Haddad said that her client denies being a current member of Islamic Jihad and declares that he wasn’t involved in political activity during the period in question. “Israel claims he incites and has extremist views,” she said, “but they didn’t provide any proof, even when they were asked if he had incited on Facebook or if there was a quote of what he had said.”

“The only thing they asked me was about my meeting with friends who were jailed with me and had remained friends with me after prison,” Akhras told Haaretz. “I personally don’t know if any of my friends, whether or not they were in prison, were ever members in organizations. I told them, ‘If you know, arrest the friend you suspect. Do you have suspicions about me?’ Then they said, no, they have no evidence that I am a member of any organization.”

Akhras also said that he owns one of the largest cowsheds in the West Bank, and that he is the only breadwinner for his six children. “I haven’t been able to walk for 20 days,” he said. “I feel terribly dizzy and have a headache. Sometimes my eyesight weakens, and I hear a terrible noise in my ears, and I lose my ability to hear. Sometimes, I can’t sleep because of all the noise.”

This arrest is not the first one for Akhras. He admitted to belonging to a forbidden organization and arms possession as part of a plea bargain in 2005. Last year he also admitted, as part of a plea bargain, to offenses of membership in a forbidden association and supporting an enemy organization. His conviction noted that he had participated in Islamic Jihad marches, and delivered speeches at some of them, participated in the welcoming of released Islamic Jihad prisoners and posted inciteful material on Facebook. He was also held in administrative detention in 2009 and 2010.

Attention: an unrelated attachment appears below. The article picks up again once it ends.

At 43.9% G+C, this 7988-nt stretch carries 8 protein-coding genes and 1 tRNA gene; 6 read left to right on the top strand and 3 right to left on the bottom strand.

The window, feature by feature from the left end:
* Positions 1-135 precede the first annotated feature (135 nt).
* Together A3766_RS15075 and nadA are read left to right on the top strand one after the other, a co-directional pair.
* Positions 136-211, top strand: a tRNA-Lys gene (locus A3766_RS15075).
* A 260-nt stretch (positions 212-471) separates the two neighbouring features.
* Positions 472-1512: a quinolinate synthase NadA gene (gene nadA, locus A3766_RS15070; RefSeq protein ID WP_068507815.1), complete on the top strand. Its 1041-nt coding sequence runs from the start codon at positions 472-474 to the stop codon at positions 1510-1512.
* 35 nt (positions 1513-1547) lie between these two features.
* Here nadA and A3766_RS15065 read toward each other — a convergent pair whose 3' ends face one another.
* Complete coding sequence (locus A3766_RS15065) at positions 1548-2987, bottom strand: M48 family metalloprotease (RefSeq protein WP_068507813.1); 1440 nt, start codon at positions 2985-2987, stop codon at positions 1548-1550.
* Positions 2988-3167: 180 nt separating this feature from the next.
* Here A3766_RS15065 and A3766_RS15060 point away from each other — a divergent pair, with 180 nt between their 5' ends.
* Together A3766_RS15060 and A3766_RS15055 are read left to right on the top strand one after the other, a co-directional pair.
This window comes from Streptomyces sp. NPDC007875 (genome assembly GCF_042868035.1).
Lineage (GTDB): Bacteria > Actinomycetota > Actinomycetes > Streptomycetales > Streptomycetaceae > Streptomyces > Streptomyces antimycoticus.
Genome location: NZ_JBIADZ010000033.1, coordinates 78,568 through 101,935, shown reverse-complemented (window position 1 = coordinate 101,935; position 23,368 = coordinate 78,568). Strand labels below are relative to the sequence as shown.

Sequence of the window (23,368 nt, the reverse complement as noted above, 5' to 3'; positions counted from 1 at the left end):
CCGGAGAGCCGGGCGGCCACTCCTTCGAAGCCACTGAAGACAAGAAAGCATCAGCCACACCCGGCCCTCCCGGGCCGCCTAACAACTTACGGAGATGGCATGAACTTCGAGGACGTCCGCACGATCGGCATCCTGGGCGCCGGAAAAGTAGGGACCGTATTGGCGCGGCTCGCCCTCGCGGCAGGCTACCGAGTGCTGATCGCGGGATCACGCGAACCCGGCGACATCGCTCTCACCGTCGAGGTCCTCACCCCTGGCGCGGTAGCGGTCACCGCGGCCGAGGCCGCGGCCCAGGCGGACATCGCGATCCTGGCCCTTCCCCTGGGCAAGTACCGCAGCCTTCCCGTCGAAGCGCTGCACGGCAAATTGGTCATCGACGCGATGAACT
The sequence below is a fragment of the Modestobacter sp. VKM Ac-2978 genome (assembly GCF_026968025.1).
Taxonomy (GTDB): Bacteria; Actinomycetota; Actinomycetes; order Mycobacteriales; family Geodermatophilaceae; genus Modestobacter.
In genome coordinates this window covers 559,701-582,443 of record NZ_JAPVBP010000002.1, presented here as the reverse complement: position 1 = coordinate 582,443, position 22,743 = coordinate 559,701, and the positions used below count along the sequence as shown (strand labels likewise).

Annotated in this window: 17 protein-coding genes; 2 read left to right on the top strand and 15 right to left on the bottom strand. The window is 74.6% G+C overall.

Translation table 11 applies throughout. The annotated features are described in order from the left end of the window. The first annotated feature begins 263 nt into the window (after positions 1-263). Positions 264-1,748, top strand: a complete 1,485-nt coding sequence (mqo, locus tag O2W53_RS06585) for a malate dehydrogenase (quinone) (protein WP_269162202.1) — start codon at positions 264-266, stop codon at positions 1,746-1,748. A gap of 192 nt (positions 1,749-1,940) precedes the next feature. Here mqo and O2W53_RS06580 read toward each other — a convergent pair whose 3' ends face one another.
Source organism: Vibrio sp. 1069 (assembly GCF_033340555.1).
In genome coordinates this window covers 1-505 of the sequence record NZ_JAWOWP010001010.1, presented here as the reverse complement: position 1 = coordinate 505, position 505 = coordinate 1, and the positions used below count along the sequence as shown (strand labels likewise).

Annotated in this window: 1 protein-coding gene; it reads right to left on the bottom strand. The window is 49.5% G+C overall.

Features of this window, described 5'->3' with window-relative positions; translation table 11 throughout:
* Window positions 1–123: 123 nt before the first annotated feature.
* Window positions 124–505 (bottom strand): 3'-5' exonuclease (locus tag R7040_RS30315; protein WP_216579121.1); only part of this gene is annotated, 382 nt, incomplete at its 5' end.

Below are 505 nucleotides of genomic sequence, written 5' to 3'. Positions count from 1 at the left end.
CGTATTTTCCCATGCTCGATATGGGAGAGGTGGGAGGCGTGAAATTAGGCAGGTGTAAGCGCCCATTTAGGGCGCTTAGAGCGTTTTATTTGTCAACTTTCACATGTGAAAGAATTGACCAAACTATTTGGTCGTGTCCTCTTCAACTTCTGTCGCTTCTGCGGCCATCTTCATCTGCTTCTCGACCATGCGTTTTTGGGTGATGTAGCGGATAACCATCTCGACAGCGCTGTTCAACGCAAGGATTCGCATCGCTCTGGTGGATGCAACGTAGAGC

MKs from the Joint List, including Ayman Odeh and Aida Touma-Sliman, sent a letter this week to Michael Biton, the minister at the Defense Ministry, demanding Akhras’ release. “In light of his serious condition and the real danger to his life, and in light of the patently immoral administrative detention, which violated international law, we request his immediate and absolute release,” they wrote.

The Israel Prison Service rejected a request last week by Maher’s wife, Ta’arid, for an entry permit into Israel to visit her husband while he was still in administrative detention. Physicians for Human Rights asked the Civil Administration to allow Ta’arid to entry into Israel, but that request was also denied. The NGO filed a petition on the matter, but the State Prosecutor sought to have the petition rejected out of hand.

Anat Litvin, director of the prisoner’s department at Physicians for Human Rights, said, “The responsibility for the life and health of Ahras is fully placed on Israel. The authorities insist repeatedly on denying the basic human rights of detainees like him, and use administrative detention – a draconian tool that has no place in a democracy. She added that, “After three months of detention, without anyone knowing what stands behind it, Israel must choose – either indict Akhras or release him immediately. Any other choice is a moral and legal abomination and is liable to lead to disaster.”